Tap/Click ‘find listings’ for a detailed search – or just have a browse.
The Brewery Arts Centre is an unusual, but wonderful, venue that offers a diverse programme of international theatre, comedy, live music, cinema, dance, exhibitions, workshops, festivals and other events. There is also a reasonable, informal, restaurant and a bar that often serves good beer. It is a notable asset to Kendal, and to the wider area.
It opened in 1972. Whitwell, Mark and Co (‘The House of Whitwell’) had established a wine business on the site in 1757, with cellars said to hold over 40,000 gallons of wine, and in 1853 built a beer brewery in the garden of the Georgian town house that still fronts the Brewery on Highgate. By 1900 Whitwell Marks of Kendal was one of the town’s largest employers . In 1946, the firm was taken over by Vaux Breweries of Sunderland, who closed their operations in 1971 and sold the site.
Leith Hill Place dates from around 1600, but was completely refurbished in Palladian style in about 1760 by a Bristol merchant, Richard Hull – who built nearby Leith Hill Tower. It was bought in 1847 by Josiah Wedgwood III, grandson of the Josiah Wedgwood who founded the Wedgwood pottery business. Josiah was married to Caroline Darwin, brother of Charles, author of ‘On the Origin of Species’. One of their daughters, Margaret, married Arthur Vaughan Williams, but he died young and Margaret moved back to Leith Hill Place with her three young children. Her youngest son, Ralph, (‘Rafe’) went on to become the well-known English composer whose works include the Lark Ascending. Ralph Vaughan Williams (1872-1958) inherited the property from his brother in 1944 and gave it to the National Trust. It was subsequently leased by other members of the Wedgwood family, became a boarding house for a nearby college and then opened to the public in 2013.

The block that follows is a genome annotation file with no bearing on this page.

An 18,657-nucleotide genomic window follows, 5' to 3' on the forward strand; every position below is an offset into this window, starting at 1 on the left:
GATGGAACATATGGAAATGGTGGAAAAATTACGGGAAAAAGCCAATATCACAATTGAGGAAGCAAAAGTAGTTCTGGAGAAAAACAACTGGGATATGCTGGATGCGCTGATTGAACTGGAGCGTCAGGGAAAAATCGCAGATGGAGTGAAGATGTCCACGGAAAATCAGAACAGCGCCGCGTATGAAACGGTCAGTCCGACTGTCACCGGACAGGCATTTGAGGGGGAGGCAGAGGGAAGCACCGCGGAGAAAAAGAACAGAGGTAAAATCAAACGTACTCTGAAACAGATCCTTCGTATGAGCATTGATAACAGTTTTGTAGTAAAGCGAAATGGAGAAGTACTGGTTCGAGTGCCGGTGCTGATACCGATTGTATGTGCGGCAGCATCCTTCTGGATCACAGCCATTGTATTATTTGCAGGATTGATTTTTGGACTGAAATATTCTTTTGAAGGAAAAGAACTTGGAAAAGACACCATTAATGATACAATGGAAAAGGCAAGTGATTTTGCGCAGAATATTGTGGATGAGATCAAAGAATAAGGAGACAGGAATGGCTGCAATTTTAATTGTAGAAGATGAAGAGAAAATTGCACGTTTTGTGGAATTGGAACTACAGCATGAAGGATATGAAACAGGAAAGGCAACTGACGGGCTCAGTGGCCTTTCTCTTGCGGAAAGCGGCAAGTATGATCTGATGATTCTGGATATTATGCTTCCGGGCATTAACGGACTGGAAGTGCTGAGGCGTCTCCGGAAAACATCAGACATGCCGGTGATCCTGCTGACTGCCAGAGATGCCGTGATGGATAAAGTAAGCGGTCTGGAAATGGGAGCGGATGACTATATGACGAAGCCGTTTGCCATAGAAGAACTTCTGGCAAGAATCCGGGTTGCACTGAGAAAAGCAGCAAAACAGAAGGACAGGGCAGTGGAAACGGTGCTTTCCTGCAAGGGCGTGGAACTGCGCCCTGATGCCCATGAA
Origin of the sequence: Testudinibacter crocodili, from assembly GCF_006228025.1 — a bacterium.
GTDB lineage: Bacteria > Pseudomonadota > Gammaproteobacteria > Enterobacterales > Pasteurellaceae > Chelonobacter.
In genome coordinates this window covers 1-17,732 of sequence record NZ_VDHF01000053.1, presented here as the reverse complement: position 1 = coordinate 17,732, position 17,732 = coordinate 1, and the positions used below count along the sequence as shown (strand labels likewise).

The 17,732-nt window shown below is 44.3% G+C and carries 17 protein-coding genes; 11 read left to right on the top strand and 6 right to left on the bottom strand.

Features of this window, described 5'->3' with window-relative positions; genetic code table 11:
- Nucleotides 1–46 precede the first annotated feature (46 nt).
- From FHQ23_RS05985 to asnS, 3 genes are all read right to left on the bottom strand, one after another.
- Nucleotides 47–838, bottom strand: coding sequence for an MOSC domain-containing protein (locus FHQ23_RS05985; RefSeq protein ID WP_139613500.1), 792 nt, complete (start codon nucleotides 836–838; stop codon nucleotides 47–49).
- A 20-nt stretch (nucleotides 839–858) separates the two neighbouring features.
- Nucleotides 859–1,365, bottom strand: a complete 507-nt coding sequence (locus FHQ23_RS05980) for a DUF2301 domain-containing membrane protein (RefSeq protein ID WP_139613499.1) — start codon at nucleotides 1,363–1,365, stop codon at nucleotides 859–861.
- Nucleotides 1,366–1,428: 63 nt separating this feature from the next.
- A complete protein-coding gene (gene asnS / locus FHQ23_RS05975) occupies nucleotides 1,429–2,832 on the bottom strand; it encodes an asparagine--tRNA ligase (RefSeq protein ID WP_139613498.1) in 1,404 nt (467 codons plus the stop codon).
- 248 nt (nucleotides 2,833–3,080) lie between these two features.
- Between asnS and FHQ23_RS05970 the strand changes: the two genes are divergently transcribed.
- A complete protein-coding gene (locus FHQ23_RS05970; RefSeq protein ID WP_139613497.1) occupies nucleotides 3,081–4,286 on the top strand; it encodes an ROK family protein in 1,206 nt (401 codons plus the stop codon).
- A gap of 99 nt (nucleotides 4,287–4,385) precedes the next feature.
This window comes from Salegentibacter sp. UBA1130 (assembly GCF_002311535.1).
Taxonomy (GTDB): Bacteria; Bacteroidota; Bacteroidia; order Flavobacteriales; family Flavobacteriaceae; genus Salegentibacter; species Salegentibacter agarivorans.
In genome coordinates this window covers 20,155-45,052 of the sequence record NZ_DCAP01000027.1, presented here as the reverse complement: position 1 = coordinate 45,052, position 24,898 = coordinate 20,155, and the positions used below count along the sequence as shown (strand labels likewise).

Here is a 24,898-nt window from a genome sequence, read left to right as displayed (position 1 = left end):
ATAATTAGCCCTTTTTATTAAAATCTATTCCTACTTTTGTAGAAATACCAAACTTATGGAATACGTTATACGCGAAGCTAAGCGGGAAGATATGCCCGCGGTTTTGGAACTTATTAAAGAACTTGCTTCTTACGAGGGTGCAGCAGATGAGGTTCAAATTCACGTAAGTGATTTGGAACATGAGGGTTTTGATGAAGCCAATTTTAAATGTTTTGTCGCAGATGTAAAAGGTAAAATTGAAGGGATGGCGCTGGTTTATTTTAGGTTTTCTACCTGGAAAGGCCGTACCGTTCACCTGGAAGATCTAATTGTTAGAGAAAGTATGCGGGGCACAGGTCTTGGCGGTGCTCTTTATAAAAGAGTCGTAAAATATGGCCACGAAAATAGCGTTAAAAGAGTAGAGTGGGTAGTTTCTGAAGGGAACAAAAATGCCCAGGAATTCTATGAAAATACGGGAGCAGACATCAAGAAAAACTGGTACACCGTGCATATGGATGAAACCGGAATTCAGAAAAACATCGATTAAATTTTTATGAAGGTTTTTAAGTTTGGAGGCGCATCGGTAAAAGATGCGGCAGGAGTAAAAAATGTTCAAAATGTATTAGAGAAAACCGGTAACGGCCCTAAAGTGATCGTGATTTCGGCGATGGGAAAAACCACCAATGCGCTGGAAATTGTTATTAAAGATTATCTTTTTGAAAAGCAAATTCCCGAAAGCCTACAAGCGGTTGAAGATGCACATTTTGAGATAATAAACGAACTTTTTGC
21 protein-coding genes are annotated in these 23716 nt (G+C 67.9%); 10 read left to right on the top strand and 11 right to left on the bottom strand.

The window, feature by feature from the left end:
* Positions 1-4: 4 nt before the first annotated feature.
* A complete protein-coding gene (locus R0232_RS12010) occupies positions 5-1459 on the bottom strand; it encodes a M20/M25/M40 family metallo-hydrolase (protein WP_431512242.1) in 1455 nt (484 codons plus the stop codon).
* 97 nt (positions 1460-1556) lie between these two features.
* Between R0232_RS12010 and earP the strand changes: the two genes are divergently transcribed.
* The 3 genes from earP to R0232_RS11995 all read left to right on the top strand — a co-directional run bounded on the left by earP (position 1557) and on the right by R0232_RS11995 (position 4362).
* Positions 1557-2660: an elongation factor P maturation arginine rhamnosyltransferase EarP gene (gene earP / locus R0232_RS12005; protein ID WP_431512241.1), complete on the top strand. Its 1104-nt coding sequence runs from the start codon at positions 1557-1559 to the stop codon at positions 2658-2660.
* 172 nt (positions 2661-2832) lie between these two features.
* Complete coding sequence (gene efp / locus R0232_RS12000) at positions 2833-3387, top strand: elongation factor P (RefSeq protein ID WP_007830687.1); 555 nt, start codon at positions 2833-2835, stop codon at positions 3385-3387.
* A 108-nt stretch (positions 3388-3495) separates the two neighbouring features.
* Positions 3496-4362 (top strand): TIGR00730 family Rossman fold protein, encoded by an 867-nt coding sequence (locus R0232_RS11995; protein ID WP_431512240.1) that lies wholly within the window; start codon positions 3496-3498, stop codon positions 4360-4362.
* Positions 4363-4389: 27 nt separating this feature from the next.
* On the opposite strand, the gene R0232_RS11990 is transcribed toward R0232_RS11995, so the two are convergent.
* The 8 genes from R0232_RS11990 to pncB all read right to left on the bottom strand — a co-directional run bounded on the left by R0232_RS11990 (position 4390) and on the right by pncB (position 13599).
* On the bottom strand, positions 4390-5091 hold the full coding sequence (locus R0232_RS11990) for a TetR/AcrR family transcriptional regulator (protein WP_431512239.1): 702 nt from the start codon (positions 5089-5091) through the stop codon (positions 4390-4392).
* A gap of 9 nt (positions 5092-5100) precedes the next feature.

It has a relaxed, informal, atmosphere - unlike many other National Trust properties.
The area that inspired Paul McCartney's 1967 song, 'Penny Lane', complete with the shelter in the middle of the roundabout, the bank and the hairdresser. The fire station is about a mile away. Paul McCartney used to sing in the choir at St Barnabas' Church at the junction of Penny Lane and Smithdown Road. With the possible exception of the church, none of these places is open to the general public, as such.
Post code is approximate.
The Edinburgh Military Tattoo takes place over several nights each August, coinciding with the Edinburgh Festival. It began in 1949/1950 and consists of military displays and music performed by British, Commonwealth and other nations' armed forces. The event takes place in a dramatic setting on Edinburgh Castle Esplanade at the top of Castle Hill, with audience stands erected high over the City. The Edinburgh Tattoo is seen by in excess of 200,000 people every year, with a high proportion of visitors coming from overseas. It is also televised and viewed by audiences worldwide. Tickets sell out fairly quickly. Though international in nature, there is a strong Scottish feel to the Tattoo. The traditional ending is a performance by the massed pipes and drums, the National Anthem and, finally, a floodlit lone piper playing a lament.
The gates of the former Salvation Army children's home, Strawberry Field, which inspired John Lennon's 1967 song, 'Strawberry Fields Forever'. The current gates are replicas, the originals were on display in The Beatles' Story museum at Albert Dock, Liverpool, as of June 2017.
The gates can be seen from the road. The site is owned by the Salvation Army, which is proposing to develop it - including a small museum dedicated to the song and its inspiration.
This is a growing listings directory – over 950 entries have been listed as of September 2022.
Entries have links for further information, such as opening times and entry fees.
If your favourite attraction is not listed yet, and you have a good quality digital photograph of it that you are able to freely send, please get in touch.